The opinions of experts who will visit the proposed Squaw Peak cross country and biathlon site over the next few weeks will likely determine Utah County's chances of landing a venue for the 2002 Winter Games.

A group set up by the Salt Lake Organizing Committee is studying several proposed venue sites and is expected to recommend to the organizing committee board of trustees by late summer which location is best. The group will likely base its decision on input received from world-renowned ski and trail experts who will visit each site."We'll make the recommendation, and we hope what they say just reinforces what we believe," said John Aalberg, cross country and biathlon planner for the SLOC.

The Squaw Peak site near the mouth of Provo Canyon is one of four locations that are expected to get the most consideration. The others are Sherwood Hills Golf Course in Logan Canyon, Wasatch State Park near Midway and North Fork Park near Ogden.

On Friday, the two international experts who will be designing the trails when the site is selected visited the proposed Squaw Peak location. Hermod Bjorkestol of Norway, representing the International Ski Federation, and Janez Vodicar of Slovenia, representing the International Biathlon Union, reviewed the Squaw Peak proposal and how it fits guidelines established by international associations.

"There's certain norms these trails have to comply with," Aal-berg said.

Even though the Squaw Peak proposal includes a recommended trail and facility layout, the two international experts examined terrain and topography at Squaw Peak and discussed what they thought would be the best design. They looked at weather information received from two nearby weather stations and provided in the proposal to determine what areas would best maintain a snow pack. They also evaluated the site's snowmaking capabilities.

Bjorkestol and Vodicar would not discuss specifics about each site. Both said they were impressed with the detail of the Squaw Peak proposal, and they were impressed with the view of Utah Valley.

However, after visiting several sites over the weekend, the two did express some concern about weather conditions at Squaw Peak. Officials want to make sure weather conditions are right for competitions, and Bjorkestol said the Squaw Peak site is a little warmer than the others.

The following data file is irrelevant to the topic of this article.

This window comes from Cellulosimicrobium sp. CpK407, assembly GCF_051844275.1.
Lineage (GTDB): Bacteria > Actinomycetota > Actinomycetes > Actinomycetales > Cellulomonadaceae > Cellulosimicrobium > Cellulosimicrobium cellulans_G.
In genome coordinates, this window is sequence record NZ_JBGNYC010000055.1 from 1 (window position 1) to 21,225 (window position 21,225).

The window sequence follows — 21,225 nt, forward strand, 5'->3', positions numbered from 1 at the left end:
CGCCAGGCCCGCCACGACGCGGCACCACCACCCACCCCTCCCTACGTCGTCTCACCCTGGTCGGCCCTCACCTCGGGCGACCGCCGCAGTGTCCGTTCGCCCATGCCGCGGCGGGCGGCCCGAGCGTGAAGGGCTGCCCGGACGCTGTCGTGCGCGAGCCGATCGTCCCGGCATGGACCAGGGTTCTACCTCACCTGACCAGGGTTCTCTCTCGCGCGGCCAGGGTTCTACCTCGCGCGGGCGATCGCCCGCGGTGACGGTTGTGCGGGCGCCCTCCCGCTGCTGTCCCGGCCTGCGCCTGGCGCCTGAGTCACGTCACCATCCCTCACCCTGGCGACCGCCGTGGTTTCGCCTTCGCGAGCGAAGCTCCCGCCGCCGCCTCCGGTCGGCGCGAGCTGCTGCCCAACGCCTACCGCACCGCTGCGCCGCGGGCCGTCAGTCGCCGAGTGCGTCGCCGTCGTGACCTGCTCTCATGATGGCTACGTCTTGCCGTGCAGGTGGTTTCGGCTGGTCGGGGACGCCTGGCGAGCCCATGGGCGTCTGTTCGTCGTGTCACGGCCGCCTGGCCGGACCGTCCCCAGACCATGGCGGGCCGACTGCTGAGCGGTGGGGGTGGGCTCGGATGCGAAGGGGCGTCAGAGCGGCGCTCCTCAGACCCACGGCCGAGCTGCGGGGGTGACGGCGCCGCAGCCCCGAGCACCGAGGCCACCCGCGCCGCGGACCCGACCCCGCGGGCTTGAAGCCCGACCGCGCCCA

"There's disadvantages and advantages to each site," he said.

Before leaving Utah later this week, the two are expected to rank the sites on established criteria and make a recommendation to the SLOC site selection group.

"These guys have expertise with big competitions and they know what is needed," Aalberg said. "There's a big difference between a local race and an Olympic ski race."

Before final site selection takes place, environmental and weather experts are also scheduled to visit each proposed site. The SLOC will also take input about each proposed site from the U.S. Ski Federation and U.S. Biathlon Association. The Squaw Peak site already has the endorsement of two nationally known experts in cross country trail design.

For the most part, work by local officials to lobby for the Squaw Peak site is done. The selection process is taking place behind closed doors and without input from supporters of each proposal. Lewis Billings, Provo's chief administrative officer and leader of Utah County's Olympic movement, said the selection process is fair as long as each proposal is treated equally.

"We've been told we're all receiving equal consideration, and we are comfortable that that is the case," Billings said.

The organizing committee wants to begin construction on the venue next year and begin holding national championships at the site in 2000 and international events in 2001.

Local officials are after the cross country and biathlon facility because of the legacy it would leave behind for Utah County residents after the 2002 Games are over. The facility would cost an estimated $21 million, but $17 million would come from the SLOC.